The green at the 425-yard, par-4 16th offers a number of options, the nastiest a cup cut in the back right "thumb" area.
For those who don't know much about it, the best way to describe Chambers Bay is that it is one great big meteor crater. Not just because that's what the course looks like, but because that's the kind of impact it has had on the world of golf. In play only since last June, Chambers Bay, a dry, firm, windswept, nearly treeless man-made links hard against Puget Sound, is already the designated site for the 2015 U.S. Open, as well as the 2010 U.S. Amateur Championship.
Located in the Tacoma, Wash., suburb of University Place, and owned by Pierce County, Chambers Bay is the hottest municipal golf course on the planet. Hotter than Torrey Pines, site of this year's U.S. Open, hotter than Bethpage Black, which will see its second U.S. Open this decade in 2009, hotter even than the brand new Castle Course at St. Andrews, Scotland, which, though utterly spectacular, will probably never receive an equivalent blue ribbon, a British Open.
Funny thing is, Chambers Bay looks like it ought to be hosting a British Open instead of America's national championship. It bears no resemblance to a typical tree-lined U.S. Open venue such as Winged Foot, Pinehurst No. 2 or Olympic. There's but a single tree on the entire Chambers course, a Douglas fir behind the par-3 15th green. It is a thoroughly unconventional layout, which is why it is a bit startling to learn the course is the product of veteran golf architect Robert Trent Jones Jr., previously known mainly for ornate but sedate formulaic designs.
When contacted last week, Bobby Jones was quick to share design credit with his partner Bruce Charlton and their young associate Jay Blasi. "We're beyond happy," Jones said. "For our team, for Pierce County, for public golfers everywhere."
It is a career pinnacle for all three, but particularly for Jones, who at age 68 finally has one of his designs awarded a major championship. It puts him 1 up against his brother and fellow course designer, Rees Jones, who had established his reputation by refining The Country Club near Boston for the 1988 U.S. Open and has since doctored a succession of national championship sites, including Congressional, Pinehurst, Bethpage and Torrey Pines, but has never had an original design host the big show.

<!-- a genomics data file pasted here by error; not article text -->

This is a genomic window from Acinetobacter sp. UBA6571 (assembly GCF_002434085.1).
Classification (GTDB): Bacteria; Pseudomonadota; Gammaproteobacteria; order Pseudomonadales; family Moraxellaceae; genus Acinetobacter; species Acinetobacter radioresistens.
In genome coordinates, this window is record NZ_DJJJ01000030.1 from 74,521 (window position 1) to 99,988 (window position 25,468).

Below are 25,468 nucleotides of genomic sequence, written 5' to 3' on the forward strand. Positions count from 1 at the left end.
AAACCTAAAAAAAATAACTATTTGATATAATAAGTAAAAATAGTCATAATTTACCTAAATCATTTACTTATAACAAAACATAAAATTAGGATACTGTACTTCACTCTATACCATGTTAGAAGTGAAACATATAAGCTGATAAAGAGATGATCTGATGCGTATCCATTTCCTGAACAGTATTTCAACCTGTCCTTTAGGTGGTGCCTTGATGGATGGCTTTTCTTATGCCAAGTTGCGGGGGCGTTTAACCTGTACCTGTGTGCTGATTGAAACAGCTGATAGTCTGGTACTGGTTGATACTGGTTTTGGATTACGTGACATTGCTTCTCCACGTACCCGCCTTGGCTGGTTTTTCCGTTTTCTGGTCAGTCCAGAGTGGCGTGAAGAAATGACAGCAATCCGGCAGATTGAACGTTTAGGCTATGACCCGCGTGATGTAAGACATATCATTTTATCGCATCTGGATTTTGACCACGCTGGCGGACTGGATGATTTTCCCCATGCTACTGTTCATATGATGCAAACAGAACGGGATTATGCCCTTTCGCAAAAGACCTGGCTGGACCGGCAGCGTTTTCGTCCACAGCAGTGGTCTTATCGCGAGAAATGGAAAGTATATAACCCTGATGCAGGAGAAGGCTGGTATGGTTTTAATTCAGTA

It draws Bobby closer to the achievements of their father, the legendary Robert Trent Jones, who gained headlines for turning Oakland Hills into a "monster" for the 1951 U.S. Open, revised a handful of other Open courses and had two original designs host Opens soon after their debuts: Missouri's Bellerive in 1965 and Minnesota's Hazeltine National in 1970. (How is this for family bookends? Chambers Bay is the first new course to be awarded an Open since Hazeltine National.)
"I'm not comparing myself to my father," Bobby said, "but I have to say I think his spirit was with us on this project. In fact, we held a grand opening on June 20, 2007, which just happened to be the 101st anniversary of my father's birth."
Chambers Bay was created from a mined-out gravel pit, a huge gash in a hillside, its eastern edge a vertical escarpment leading up 80 feet to a city street, its western edge separated from the shoreline of Puget Sound by a set of railroad tracks. The site begged for something Scottish, and Jones, Charlton and Blasi were intent on proving they could fashion a natural-looking, windswept pseudo-links.
It helped that Chambers Bay had an abundance of sand. The site was, says Charlton, "a 250-acre sandbox," basically flat except for a few existing spoil piles. By the time the last bulldozer left the site, 1.4 million cubic yards had been pushed around to form gigantic, rugged land forms, massive waste areas and bunkers with gnarled, eroded faces. Last summer a great many of the faux dunes still bore bulldozer tracks. By this summer, wind and water erosion, and growth of tall fescues and patches of Scotch broom, will have removed all evidence that the dunes were machine-manufactured.
Chambers Bay was designed with a potential U.S. Open in mind. During construction, USGA officials visited the site several times and offered suggestions concerning course strategies, gallery circulation, spectator vantage points, locations for concession stands, TV towers and the like. (As a gag, Charlton had bag tags printed that read, "Chambers Bay -- site of the 2020 U.S. Open." He missed his prediction by five years.)